Seems like Queen Elizabeth has a lot of sway! On Friday, April 20, just one day after the Queen expressed her hopes that Prince Charles would succeed her as the leader of the Commonwealth, Charles got the job. And the news comes not long after Elizabeth appointed Charles’ son and her grandson Prince Harry as Commonwealth Youth Ambassador.

Elizabeth gave Charles, her eldest child, the endorsement on Thursday, April 19 during a Buckingham Palace speech for the formal opening of the Commonwealth Heads of Government Meeting. “It is my sincere wish that the Commonwealth will continue to offer stability and continuity for future generations and will decide that one day the Prince of Wales should carry on the important work started by my father in 1949,” the 91-year-old said. “By continuing to treasure and reinvigorate our associations and activities, I believe we will secure a safer, more prosperous and sustainable world for those who follow us.”

If you’re not hip to British parlance, the Commonwealth of Nations — formerly known as the British Commonwealth — is an intergovernmental organization of 53 member states, most of which are former territories of the British Empire, such as Canada, India, and Australia. As Elizabeth mentioned, her father, King George VI, became leader upon the Commonwealth’s formation in 1949 and filled that role until his death at 1952, at which point Elizabeth took over.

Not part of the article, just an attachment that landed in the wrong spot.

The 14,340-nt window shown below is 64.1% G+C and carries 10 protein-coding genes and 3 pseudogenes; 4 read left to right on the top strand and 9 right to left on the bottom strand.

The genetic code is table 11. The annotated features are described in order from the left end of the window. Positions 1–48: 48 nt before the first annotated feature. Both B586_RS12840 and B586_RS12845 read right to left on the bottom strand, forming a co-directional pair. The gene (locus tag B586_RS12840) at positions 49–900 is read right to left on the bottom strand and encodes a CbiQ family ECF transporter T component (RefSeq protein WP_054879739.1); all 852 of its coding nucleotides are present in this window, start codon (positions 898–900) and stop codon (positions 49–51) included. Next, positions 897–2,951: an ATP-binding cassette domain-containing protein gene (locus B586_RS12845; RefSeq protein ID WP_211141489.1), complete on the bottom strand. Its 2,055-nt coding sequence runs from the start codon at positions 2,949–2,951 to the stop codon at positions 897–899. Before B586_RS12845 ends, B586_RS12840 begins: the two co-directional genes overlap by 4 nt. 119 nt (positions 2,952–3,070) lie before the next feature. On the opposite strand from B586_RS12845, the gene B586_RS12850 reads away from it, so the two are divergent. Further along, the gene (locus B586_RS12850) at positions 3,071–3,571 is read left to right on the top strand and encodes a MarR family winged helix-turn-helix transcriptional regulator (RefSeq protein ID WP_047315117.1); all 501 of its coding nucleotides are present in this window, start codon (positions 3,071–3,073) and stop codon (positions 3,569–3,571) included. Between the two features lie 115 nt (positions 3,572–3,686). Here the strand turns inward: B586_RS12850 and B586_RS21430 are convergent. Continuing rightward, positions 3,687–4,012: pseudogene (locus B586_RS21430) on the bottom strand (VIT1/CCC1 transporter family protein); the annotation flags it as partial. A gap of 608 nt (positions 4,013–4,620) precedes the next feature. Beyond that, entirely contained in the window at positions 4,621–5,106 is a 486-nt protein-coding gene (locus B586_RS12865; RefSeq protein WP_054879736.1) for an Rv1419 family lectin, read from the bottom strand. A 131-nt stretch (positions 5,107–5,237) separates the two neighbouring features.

During his own speech, Charles laid out his hopes for the organization. “The Commonwealth has been a fundamental feature of my life for as long as I can remember, beginning with my first visit to Malta when I was just five years old,” he said. “And so, ladies and gentlemen, I pray that this Commonwealth Heads of Government Meeting will not only revitalize the bonds between our countries but will also give the Commonwealth a renewed relevance to all citizens, finding practical solutions to their problems and giving life to their aspirations. By doing so, the Commonwealth can be a cornerstone for the lives of future generations, just as it has been for so many of us.”

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The Queen, Charles, and Prince William.

Jeremy Corbyn, leader of Britain’s opposition Labour party, seemed to oppose Charles’s succession, telling the BBC on April 15, “Maybe it’s a time to say, ‘Well actually the Commonwealth should decide who its own president is on a rotational basis.'” But the heads of government chose Charles regardless, and now the Prince of Wales has another feather for his cap!